More project details, simpler payment schedule for homebuyers among URA's proposed changes

Public feedback sought on proposed changes, which aim to help homebuyers make better-informed decisions and to better protect buyers of uncompleted private residential properties

Jan 05, 2022

THE Urban Redevelopment Authority (URA) is seeking public feedback on key proposed amendments to the Housing Developers Rules (HDR) in Singapore.

Among the suggested changes are a simplified schedule for homebuyers to pay the final 15 per cent of the purchase price, a requirement for developers to provide more information on their housing projects, prior approval for advertising the features of a project, and a reduced threshold for claims for any shortfall in the area of a unit.

These are intended to help homebuyers make better-informed decisions and also to better protect buyers of uncompleted private residential properties, URA said in a press statement on Wednesday (Jan 5).

Members of the public can submit their feedback online at from now till Feb 5, 2022. URA will consider the feedback before finalising the HDR amendments.

The rules aim to protect homebuyers' interests by imposing on developers requirements and standard contracts for the sale of uncompleted private residential properties.

One of the potential changes is for homebuyers to follow just 1 sequence flow when forking out the final 15 per cent of the purchase price. They will first pay 13 per cent - that is, 8 per cent goes to the developer and 5 per cent will be held by the Singapore Academy of Law - when the certificate of statutory completion (CSC) is issued. After that, they will make the final payment of 2 per cent to the developer on the completion of the sale and purchase.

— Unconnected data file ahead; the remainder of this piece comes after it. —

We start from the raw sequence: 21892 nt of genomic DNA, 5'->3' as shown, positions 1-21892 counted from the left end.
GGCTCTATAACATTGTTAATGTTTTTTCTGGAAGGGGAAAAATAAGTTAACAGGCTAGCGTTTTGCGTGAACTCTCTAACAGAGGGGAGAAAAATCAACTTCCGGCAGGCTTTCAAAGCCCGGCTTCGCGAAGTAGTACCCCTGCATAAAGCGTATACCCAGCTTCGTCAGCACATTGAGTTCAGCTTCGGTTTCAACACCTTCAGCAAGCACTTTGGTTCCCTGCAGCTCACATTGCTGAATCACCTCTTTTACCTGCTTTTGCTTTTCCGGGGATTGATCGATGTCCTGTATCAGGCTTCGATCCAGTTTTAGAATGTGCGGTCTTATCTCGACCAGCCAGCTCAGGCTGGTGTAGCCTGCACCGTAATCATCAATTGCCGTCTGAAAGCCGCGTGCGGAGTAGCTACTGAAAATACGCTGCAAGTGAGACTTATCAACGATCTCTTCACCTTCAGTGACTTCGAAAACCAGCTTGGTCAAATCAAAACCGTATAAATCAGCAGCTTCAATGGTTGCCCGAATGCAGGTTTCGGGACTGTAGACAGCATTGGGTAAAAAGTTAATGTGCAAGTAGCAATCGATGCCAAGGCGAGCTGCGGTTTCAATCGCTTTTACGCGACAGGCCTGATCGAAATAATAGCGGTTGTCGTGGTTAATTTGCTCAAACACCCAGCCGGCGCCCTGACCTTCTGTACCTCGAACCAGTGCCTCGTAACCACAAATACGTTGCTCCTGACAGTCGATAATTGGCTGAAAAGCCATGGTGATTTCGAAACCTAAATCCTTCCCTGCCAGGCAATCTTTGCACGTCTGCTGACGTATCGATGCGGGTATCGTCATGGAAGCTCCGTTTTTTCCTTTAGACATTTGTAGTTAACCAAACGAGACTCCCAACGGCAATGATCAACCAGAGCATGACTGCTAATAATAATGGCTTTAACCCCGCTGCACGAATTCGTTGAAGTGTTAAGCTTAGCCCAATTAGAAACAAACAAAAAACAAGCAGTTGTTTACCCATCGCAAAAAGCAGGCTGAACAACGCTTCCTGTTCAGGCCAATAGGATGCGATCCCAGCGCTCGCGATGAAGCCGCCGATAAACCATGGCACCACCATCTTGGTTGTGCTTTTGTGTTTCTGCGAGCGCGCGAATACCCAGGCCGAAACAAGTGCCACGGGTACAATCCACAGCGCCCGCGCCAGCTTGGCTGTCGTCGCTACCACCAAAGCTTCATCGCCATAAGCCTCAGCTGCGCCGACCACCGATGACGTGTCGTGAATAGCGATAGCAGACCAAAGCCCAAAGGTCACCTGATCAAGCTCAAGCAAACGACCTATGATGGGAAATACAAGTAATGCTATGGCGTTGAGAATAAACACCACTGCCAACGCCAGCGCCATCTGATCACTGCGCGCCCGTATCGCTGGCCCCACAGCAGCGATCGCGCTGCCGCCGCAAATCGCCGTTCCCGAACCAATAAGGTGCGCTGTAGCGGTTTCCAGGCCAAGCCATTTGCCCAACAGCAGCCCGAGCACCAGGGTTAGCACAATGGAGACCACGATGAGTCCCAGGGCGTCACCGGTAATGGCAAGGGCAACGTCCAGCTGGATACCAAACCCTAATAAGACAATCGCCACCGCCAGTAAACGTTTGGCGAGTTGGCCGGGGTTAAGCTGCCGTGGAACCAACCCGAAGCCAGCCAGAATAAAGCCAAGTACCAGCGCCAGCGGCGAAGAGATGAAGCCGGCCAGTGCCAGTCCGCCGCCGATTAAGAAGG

URA noted that in the current payment schedule, the timing for this 15 per cent payment can vary depending on whether the CSC or completion date occurs first.

The authority is also proposing that developers should provide more accurate and detailed information on their housing projects to buyers. These include the developer's track record and past projects, the storey layout plans of the project, as well as information on ground rent payable and the identity of the landowners.

For example, the developer will have to mark out void areas in unit floor plans, explain abbreviations used in the floor plans, and include additional information on the location of key communal facilities. For landed properties, they will be required to provide a scaled floor plan showing each storey based on the approved building plan.